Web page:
[] 2 Thess. 2:6-7–two proposals[] 2 Thess. 2:6-7–two proposals

[] 2 Thess. 2:6-7–two proposals Webb webb at selftest.net
Thu Mar 1 18:23:22 EST 2007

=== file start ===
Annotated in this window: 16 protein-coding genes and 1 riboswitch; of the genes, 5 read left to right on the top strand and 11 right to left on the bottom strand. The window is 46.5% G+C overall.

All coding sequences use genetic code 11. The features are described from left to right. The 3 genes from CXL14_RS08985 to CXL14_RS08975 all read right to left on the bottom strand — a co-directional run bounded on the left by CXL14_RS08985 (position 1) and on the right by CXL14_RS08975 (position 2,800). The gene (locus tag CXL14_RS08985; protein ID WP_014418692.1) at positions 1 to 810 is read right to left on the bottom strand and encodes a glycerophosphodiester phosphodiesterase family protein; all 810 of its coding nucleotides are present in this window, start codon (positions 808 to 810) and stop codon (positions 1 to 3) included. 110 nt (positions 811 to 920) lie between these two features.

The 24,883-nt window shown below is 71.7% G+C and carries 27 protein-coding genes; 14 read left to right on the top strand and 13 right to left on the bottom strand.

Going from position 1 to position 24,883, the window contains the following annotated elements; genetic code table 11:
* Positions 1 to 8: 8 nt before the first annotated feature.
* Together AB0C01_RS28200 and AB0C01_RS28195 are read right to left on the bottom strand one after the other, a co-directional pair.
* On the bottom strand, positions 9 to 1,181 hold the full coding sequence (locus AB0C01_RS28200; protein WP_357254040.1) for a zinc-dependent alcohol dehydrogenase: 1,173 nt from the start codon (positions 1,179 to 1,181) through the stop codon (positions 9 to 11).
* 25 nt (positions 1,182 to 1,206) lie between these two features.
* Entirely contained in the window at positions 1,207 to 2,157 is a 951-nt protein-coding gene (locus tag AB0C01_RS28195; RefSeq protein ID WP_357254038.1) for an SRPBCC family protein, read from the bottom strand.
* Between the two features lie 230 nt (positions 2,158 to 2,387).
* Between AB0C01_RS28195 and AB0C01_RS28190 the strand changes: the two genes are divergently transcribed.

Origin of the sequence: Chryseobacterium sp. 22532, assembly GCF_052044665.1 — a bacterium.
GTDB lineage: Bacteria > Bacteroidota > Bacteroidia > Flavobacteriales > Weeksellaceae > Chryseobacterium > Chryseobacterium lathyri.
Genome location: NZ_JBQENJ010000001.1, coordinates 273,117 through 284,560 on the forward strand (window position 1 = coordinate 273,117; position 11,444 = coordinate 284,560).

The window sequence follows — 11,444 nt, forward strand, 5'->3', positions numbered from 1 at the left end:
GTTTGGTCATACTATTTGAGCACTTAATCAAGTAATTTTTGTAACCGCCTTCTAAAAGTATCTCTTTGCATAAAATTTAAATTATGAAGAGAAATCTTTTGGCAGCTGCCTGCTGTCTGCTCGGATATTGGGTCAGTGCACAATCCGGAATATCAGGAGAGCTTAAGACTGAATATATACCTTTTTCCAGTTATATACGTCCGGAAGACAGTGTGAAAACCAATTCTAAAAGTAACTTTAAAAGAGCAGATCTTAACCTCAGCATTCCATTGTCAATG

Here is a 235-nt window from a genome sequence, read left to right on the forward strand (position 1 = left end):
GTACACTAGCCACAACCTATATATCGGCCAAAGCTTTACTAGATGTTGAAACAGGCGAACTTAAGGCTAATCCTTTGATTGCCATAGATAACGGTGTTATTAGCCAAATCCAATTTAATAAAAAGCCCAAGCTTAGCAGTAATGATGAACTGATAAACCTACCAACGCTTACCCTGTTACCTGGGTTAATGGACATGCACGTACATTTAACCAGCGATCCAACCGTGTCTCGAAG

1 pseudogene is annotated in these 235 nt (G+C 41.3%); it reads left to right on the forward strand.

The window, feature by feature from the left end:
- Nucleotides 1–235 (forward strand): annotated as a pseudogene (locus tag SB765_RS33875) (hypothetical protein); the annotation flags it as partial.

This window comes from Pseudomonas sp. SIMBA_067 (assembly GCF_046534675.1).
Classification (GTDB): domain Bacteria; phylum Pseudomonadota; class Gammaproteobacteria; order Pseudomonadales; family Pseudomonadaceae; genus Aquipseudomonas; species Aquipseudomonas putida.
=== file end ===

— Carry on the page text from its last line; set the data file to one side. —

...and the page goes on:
[] 2 Thess. 2:6-7–two proposals [] 2 Thess. 2:6-7–two proposals Dear Carl,You gave EGEIRW as an example of a verb that can sometimes be construed aseither middle or passive. But the difference between EGEIRW and GINOMAI isthat EGEIRW can be transitive, and GINOMAI cannot. HGERQH EK MESOU couldmean either “got up out of the middle” or “was lifted out from the middle”.Unless there was absolutely no other way the sentence could make sense, Ican’t see a reason to express GINOMAI EK MESOU as something beyond (1) “getsout of the way” or (2) “gets [under his own power] out of the situation”.And I think each of those readings makes good sense in and of itself in 2Thess. 2:7. For example, looking at option (1):The lawless one is going to appear at some future point. There’s only(MONOS) one thing holding him back: the restrainer (hO KATECWN), who, atsome future point, will presumably stop restraining, and at which point thelawless one will appear. I reckon that the idea of “to stop restraining” canbe expressed equally well as “to get out of the way” (GINOMAI EK MESOU).What’s wrong with that? Particularly in view of the fact that the writerpersonalizes the restrainer by calling him hO KATECWN, not just TO KATECON,the presumption is that this personal force has the option of restraining solong, and then stopping. If “until he gets out of the way” sounds like anunlikely rendering of ARTI hEWS EK MESOU GENHTAI, I’d like to hear yourreason for thinking so. Otherwise I can’t see what would induce me toimagine another implied actor, who has the supposed role of removing therestrainer from the place where he metaphorically stands restraining.On the assumption that you’ve encountered the verb GINOMAI in tens ofthousands of instances, I accept your statement it’s not out of the questionthat GINOMAI can occasionally carry have an implicit passive sense. So onceagain, the question I’d have is, wouldn’t that be the last option, in thecase that a middle sense, “action performed by the subject and involving thesubject”, didn’t seem possible? Webb Mealy—–Original Message—–From: Carl W. Conrad [mailto:cwconrad at artsci.wustl.edu] Sent: Thursday, March 01, 2007 2:01 PMTo: WebbCc: ”Subject: Re: [] 2 Thess. 2:6-7–two proposalsOn Mar 1, 2007, at 3:02 PM, Webb wrote:> > Dear Oun,> 1. Difference btw active vs passive — may it have something to do> with the nature of ‘middle’ in Gk?What it really has to do with is the fact that the forms labeled middle-passive and passive (QH) all, when intransitive, bear the sense “enter into state X.” The nearest English equivalent is “get” + predicate word (which may be a participle): GINOMAI is the quintessential middle-passive verb that can quite readily be Englished (usually) as “get” or “come to be” with a predicate word.> Not to me, it doesn’t. It has to do with my understanding that > GINOMAI is> strictly an intransitive verb. It never EVER takes an object. If a > verb> can’t take an object, you can’t turn it into a passive. In English, > for> example, the verb “to be” doesn’t take an object. Like GINOMAI, it > can take> a predicate nominative or a predicate adjective and whatnot, but it > can’t> take an object. If a verb (let’s say X is a verb) is capable of being> transitive, then it is capable of taking an object. “I X this > thing.” For> the most part, that also means that I can use the object as the > subject, and> throw the verb into the passive voice to express an equivalent > statement:> “This thing is Xed by me”. But you can’t say “I am ammed”. There is no> passive voice for the verb “to be”, or for any strictly > intransitive verb.> So in 2 Thess. 2:7, whatever GENHTAI means, it can’t mean that > something> else acts on the subject of the verb. Whatever action there is, is > carried> out by the subject. From my limited knowledge of Greek, ARTI hEWS > EK MESOU> GENHTAI can’t possibly mean “until he is taken out of the > way” (pace KJV,> NASB, NIV, NCV, NRSV, TEV).Of course GENHTAI can’t mean that something else acts on the subject of the verb — but that may be implicit as it is always implicit in a MP form: GINETAI EK MESOU means “gets to be out-of-the-way, out-of- the-scene, off-the-table, out-of-this-world, out-of-this-life.” Just as EGEIRETAI means “enters into a waking (or upright) state” it is open to interpretation as “awakes” or “gets awakened.” While I think one ought to understand this ambivalence of the Greek MP form, I don’t really have any objection to understanding EK MESOU GINETAI as “gets removed” (passive) or “gets out of the way” (intransitive/ ergative: the subject may simply leave the center of action or he/she may be forcibly removed by an external agent.I have no quarrel with BDAG’s entry on this passage.BDAG, s.v. GINOMAI: EK T. OURANWN G.6. to make a change of location in space, moveb. EK TINOS (Job 28:2): γ. EK MESOU be removed, Lat. e medio tolli (cp. Ps.-Aeschin., Ep. 12, 6 EK MESOU GENOMENWN EKEINWN; Plut., Timol. 238 [5, 3]; Achilles Tat. 2, 27, 2) 2 Th 2:7 (HFulford, ET 23, 1912, 40f: ‘leave the scene’). Of a voice fr. heaven: EK T. OURANWN G. sound forth fr. heaven (2 Macc 2:21; cp. Da 4:31 Theod.) Mk 1:11; Lk 3:22; 9:35; cp. vs. 36.> 2. It should be ‘And now you know what’s ~ ‘, not ‘And you know > what’s now> ~’> I’ve got a lot of translations in front of me, including Lattimore, > who is> not particularly influenced by the English bible translation > tradition. No> one them takes NUN with OIDATE. I’m inclined to trust them on this.Carl W. ConradDepartment of Classics, Washington University (Retired)1989 Grindstaff Road/Burnsville, NC 28714/(828) 675-4243cwconrad2 at mac.comWWW: http://www.ioa.com/~cwconrad/